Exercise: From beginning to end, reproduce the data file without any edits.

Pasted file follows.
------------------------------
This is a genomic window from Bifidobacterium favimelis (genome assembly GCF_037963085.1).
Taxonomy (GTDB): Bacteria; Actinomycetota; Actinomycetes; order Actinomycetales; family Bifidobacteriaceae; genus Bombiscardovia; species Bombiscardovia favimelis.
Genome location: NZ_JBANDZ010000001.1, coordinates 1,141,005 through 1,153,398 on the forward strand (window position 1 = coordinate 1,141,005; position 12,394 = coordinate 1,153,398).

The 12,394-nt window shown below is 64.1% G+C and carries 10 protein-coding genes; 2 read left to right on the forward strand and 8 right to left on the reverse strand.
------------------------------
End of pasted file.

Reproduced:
This is a genomic window from Bifidobacterium favimelis (genome assembly GCF_037963085.1).
Taxonomy (GTDB): Bacteria; Actinomycetota; Actinomycetes; order Actinomycetales; family Bifidobacteriaceae; genus Bombiscardovia; species Bombiscardovia favimelis.
Genome location: NZ_JBANDZ010000001.1, coordinates 1,141,005 through 1,153,398 on the forward strand (window position 1 = coordinate 1,141,005; position 12,394 = coordinate 1,153,398).

The 12,394-nt window shown below is 64.1% G+C and carries 10 protein-coding genes; 2 read left to right on the forward strand and 8 right to left on the reverse strand.